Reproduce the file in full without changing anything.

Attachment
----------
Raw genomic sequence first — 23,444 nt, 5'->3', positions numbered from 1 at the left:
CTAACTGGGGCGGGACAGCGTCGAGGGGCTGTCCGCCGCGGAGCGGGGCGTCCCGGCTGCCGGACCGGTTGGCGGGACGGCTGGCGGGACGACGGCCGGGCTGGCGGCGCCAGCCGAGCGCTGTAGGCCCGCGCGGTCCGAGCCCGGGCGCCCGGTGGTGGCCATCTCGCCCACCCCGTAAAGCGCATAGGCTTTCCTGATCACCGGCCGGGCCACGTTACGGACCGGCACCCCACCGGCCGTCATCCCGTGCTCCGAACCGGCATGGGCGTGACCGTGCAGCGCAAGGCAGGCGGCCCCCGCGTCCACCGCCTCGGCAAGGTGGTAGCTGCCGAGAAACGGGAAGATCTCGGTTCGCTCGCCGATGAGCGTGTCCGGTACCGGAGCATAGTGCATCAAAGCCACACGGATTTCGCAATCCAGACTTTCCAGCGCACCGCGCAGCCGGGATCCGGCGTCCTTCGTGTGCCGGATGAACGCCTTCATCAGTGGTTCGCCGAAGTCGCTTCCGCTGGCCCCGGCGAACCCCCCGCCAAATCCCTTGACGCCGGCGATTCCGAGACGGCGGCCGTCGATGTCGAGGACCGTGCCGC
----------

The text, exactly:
Raw genomic sequence first — 23,444 nt, 5'->3', positions numbered from 1 at the left:
CTAACTGGGGCGGGACAGCGTCGAGGGGCTGTCCGCCGCGGAGCGGGGCGTCCCGGCTGCCGGACCGGTTGGCGGGACGGCTGGCGGGACGACGGCCGGGCTGGCGGCGCCAGCCGAGCGCTGTAGGCCCGCGCGGTCCGAGCCCGGGCGCCCGGTGGTGGCCATCTCGCCCACCCCGTAAAGCGCATAGGCTTTCCTGATCACCGGCCGGGCCACGTTACGGACCGGCACCCCACCGGCCGTCATCCCGTGCTCCGAACCGGCATGGGCGTGACCGTGCAGCGCAAGGCAGGCGGCCCCCGCGTCCACCGCCTCGGCAAGGTGGTAGCTGCCGAGAAACGGGAAGATCTCGGTTCGCTCGCCGATGAGCGTGTCCGGTACCGGAGCATAGTGCATCAAAGCCACACGGATTTCGCAATCCAGACTTTCCAGCGCACCGCGCAGCCGGGATCCGGCGTCCTTCGTGTGCCGGATGAACGCCTTCATCAGTGGTTCGCCGAAGTCGCTTCCGCTGGCCCCGGCGAACCCCCCGCCAAATCCCTTGACGCCGGCGATTCCGAGACGGCGGCCGTCGATGTCGAGGACCGTGCCGC